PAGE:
David Cameron speaks during the annual United Jewish Israel Appeal dinner in London on October 15, 2012. Photograph: Getty Images.
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When Cameron was prepared to criticise Israel

Back in 2006 the PM attacked Israel's Lebanon offensive as "disproportionate". 

Even as the civilian death toll in Gaza has continued to rise (with a third UN school hit today), David Cameron has refused to criticise Israel, limiting himself to demands for an immediate ceasefire. But back in 2006, during the country's Lebanon offensive, the PM took a notably different stance. Speaking as leader of the opposition, he condemned Israel's actions as "disproportionate" and criticised Tony Blair for refusing to do so. 

"Elements of the Israeli response were disproportionate and I think it was right to say that, and I think the Prime Minister should have said that," he told BBC Radio Five Live. "I don't think it should be seen as an unfair criticism of Israel. It is just a statement of the fact. Britain is a friend of Israel, yes, and a friend of the US, but in both cases, we should be candid friends and we shouldn't be scared of saying to our friends when we think they are making mistakes or doing the wrong thing."

But today, in response to a far greater loss of life in Gaza, the PM has adopted Blair's quiescent stance as his own. By contrast, Ed Miliband has consistently condemned Israel's behaviour as "unacceptable and unjustifiable" and yesterday declared that Cameron's "silence" over "the killing of hundreds of innocent Palestinian civilians caused by Israel's military action" would be "inexplicable to people across Britain and internationally." 

Downing Street responded by accusing Miliband of seeking to "play politics", but by that logic Cameron was doing much the same in 2006. If the PM believed that Israel was behaving disproportionately then, he should explain why he doesn't now.  

Now ensconced in No.10, he may be unwilling to abandon the convention of British support for Israel. But Cameron is also likely to remember the Conservative response to his criticism of the country in 2006. Several major Tory donors threatened to withold money from the party (it's worth reading Fraser Nelson's column from the time on the subject), with one, Stanley Kalms, declaring: "Criticising Israel for being disproportionate without serious consideration of the alternatives merely mouths the buzzwords of the ignorant armchair critic."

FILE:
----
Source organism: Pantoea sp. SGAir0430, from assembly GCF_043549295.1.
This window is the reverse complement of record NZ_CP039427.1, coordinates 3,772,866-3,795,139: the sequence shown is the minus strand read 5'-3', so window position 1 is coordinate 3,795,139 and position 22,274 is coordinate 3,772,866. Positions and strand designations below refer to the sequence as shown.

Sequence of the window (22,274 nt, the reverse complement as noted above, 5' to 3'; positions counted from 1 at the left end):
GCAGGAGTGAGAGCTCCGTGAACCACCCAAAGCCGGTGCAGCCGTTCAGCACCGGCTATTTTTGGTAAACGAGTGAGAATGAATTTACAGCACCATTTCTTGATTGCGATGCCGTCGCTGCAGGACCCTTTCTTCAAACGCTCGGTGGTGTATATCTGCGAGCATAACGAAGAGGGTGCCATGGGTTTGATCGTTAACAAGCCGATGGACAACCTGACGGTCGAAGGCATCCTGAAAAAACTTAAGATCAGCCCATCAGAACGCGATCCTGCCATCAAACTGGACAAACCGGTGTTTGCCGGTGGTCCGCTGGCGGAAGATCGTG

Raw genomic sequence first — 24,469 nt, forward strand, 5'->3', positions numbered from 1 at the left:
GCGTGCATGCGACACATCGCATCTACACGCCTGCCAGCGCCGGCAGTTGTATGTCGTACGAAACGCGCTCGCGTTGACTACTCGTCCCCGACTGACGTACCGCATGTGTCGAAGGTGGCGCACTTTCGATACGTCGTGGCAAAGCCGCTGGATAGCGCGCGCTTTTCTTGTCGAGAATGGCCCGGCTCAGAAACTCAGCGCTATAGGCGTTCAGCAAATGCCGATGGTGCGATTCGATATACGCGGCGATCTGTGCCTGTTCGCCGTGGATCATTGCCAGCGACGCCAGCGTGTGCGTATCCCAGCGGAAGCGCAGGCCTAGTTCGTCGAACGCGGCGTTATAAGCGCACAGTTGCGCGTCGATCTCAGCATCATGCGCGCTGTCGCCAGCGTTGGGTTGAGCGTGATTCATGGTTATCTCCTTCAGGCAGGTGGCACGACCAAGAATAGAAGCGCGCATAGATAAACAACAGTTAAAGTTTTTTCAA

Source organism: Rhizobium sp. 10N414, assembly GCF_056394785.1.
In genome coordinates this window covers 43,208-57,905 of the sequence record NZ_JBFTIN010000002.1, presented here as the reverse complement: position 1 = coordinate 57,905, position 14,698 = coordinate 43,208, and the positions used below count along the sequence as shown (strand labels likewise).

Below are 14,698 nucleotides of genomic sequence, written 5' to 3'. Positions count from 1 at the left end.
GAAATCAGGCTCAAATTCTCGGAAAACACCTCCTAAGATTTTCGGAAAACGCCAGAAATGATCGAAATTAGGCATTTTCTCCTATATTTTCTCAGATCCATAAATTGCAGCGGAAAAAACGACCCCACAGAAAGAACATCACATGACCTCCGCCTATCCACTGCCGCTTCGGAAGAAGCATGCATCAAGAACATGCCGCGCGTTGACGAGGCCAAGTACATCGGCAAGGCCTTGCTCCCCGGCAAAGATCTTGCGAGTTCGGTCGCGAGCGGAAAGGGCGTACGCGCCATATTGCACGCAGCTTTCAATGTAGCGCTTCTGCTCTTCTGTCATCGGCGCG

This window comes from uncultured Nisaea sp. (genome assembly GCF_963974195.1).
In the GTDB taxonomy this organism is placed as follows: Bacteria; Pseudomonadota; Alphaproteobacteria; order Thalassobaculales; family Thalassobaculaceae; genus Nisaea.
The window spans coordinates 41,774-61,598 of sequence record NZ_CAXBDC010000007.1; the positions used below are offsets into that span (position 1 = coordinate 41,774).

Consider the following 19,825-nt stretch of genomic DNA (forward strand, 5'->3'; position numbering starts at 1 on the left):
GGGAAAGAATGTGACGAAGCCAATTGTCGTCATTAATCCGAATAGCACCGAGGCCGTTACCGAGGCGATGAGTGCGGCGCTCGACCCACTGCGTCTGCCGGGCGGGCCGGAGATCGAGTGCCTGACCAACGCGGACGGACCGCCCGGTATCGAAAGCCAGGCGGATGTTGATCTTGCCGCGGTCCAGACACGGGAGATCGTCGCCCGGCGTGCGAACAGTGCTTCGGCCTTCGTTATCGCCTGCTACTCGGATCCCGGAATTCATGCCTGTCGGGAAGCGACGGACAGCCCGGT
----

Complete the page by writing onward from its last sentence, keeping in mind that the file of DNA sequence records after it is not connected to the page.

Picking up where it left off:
With the general election just nine months away, and Labour outraising the Tories last year, Cameron can't afford to alienate his backers again. 

George Eaton is political editor of the New Statesman.

Ukip's Nigel Farage and Paul Nuttall. Photo: Getty
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Is the general election 2017 the end of Ukip?

Ukip led the way to Brexit, but now the party is on less than 10 per cent in the polls. 

Ukip could be finished. Ukip has only ever had two MPs, but it held an outside influence on politics: without it, we’d probably never have had the EU referendum. But Brexit has turned Ukip into a single-issue party without an issue. Ukip’s sole remaining MP, Douglas Carswell, left the party in March 2017, and told Sky News’ Adam Boulton that there was “no point” to the party anymore. 

Not everyone in Ukip has given up, though: Nigel Farage told Peston on Sunday that Ukip “will survive”, and current leader Paul Nuttall will be contesting a seat this year. But Ukip is standing in fewer constituencies than last time thanks to a shortage of both money and people. Who benefits if Ukip is finished? It’s likely to be the Tories. 

Is Ukip finished? 

What are Ukip's poll ratings?

Ukip’s poll ratings peaked in June 2016 at 16 per cent. Since the leave campaign’s success, that has steadily declined so that Ukip is going into the 2017 general election on 4 per cent, according to the latest polls. If the polls can be trusted, that’s a serious collapse.

Can Ukip get anymore MPs?

In the 2015 general election Ukip contested nearly every seat and got 13 per cent of the vote, making it the third biggest party (although is only returned one MP). Now Ukip is reportedly struggling to find candidates and could stand in as few as 100 seats. Ukip leader Paul Nuttall will stand in Boston and Skegness, but both ex-leader Nigel Farage and donor Arron Banks have ruled themselves out of running this time.

How many members does Ukip have?

Ukip’s membership declined from 45,994 at the 2015 general election to 39,000 in 2016. That’s a worrying sign for any political party, which relies on grassroots memberships to put in the campaigning legwork.

What does Ukip's decline mean for Labour and the Conservatives? 

The rise of Ukip took votes from both the Conservatives and Labour, with a nationalist message that appealed to disaffected voters from both right and left. But the decline of Ukip only seems to be helping the Conservatives. Stephen Bush has written about how in Wales voting Ukip seems to have been a gateway drug for traditional Labour voters who are now backing the mainstream right; so the voters Ukip took from the Conservatives are reverting to the Conservatives, and the ones they took from Labour are transferring to the Conservatives too.

Ukip might be finished as an electoral force, but its influence on the rest of British politics will be felt for many years yet. 

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